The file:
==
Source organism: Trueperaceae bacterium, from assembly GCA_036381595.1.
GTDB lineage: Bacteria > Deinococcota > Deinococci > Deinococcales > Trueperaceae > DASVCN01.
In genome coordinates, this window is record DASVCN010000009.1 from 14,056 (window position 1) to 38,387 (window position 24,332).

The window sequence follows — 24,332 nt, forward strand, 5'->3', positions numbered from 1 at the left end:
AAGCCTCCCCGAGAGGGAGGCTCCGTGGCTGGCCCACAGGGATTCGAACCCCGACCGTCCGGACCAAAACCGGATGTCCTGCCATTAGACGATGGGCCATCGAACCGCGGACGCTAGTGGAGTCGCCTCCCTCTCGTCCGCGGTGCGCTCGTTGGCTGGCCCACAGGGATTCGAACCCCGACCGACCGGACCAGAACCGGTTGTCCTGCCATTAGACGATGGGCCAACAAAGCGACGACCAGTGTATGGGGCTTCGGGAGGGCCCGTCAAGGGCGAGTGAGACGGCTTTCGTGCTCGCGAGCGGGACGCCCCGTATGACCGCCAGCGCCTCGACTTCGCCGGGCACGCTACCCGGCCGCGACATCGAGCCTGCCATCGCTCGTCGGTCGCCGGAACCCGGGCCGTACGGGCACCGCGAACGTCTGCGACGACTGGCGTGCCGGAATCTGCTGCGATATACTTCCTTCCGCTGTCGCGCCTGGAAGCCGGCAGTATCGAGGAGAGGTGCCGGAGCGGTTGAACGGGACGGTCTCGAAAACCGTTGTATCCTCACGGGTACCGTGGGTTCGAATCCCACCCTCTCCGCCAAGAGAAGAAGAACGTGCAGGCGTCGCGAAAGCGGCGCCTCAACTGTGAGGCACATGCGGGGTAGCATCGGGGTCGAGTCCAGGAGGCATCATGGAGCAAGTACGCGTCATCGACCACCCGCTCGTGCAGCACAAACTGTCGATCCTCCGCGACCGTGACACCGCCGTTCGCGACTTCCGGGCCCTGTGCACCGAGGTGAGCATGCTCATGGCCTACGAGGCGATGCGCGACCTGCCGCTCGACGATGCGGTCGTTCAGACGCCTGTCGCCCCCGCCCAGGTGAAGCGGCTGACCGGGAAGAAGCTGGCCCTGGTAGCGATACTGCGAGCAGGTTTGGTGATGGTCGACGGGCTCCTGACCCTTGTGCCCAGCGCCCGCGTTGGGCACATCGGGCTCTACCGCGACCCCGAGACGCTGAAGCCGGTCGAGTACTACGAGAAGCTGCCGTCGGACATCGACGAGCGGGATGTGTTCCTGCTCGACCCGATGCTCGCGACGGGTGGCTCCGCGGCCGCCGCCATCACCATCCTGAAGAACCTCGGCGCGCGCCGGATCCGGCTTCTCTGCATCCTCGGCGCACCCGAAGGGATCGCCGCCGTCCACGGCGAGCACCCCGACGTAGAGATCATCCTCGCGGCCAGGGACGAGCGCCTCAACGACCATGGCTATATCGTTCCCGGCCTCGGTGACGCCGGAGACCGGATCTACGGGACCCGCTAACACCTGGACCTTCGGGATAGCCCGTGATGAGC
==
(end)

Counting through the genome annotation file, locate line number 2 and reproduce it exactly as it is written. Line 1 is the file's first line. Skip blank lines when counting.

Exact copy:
GTDB lineage: Bacteria > Deinococcota > Deinococci > Deinococcales > Trueperaceae > DASVCN01.